Many folks I know have committed to read the entire Bible – an ambitious plan, but one I highly commend and recommend. For some, their plan was to begin at the beginning with Genesis and read straight through to Revelation. That would never be my recommendation. The Bible is not a novel that moves seamlessly from book to book. Rather it is a collection of books. The Genesis-to-Revelation plan has been written about in posts about beginning and sometimes how tough that approach can be – especially when hits the book of Leviticus.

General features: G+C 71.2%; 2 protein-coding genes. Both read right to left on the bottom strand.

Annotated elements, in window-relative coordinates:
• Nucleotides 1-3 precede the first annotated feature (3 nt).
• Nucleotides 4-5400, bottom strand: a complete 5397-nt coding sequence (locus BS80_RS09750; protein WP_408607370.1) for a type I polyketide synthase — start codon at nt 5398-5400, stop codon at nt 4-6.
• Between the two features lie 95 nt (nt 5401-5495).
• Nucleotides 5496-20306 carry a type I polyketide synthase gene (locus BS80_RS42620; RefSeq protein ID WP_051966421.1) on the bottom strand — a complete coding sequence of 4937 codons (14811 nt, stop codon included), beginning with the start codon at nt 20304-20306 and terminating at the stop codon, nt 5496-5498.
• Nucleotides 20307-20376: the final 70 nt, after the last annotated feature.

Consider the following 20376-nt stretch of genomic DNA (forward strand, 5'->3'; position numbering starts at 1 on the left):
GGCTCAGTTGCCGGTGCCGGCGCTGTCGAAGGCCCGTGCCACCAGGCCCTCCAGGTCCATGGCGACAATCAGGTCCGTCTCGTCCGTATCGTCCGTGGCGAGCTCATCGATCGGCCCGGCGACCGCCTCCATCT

Many folks and friends have told me over the years that they “started to read the Bible… beginning with Genesis.” I always want to ask what happened when they reached the Book of Leviticus. Leviticus is the third book of the Hebrew Scriptures following after Genesis and Exodus. These first two books are largely narratives with protagonists, antagonists, plots, crises, and resolutions. They are forms of writing quite familiar to us. But Leviticus? It is described as “The book mainly treats cultic matters (i.e., sacrifices and offerings, purity and holiness, the priesthood, the operation of the sanctuary, and feast days) but is also interested in various behavioral, ethical, and economic issues (e.g., sexual practices, idolatrous worship, treatment of others, the sale of land, slavery). The goal of the laws is not merely legislative.” Not exactly a page turner. It is a tough read.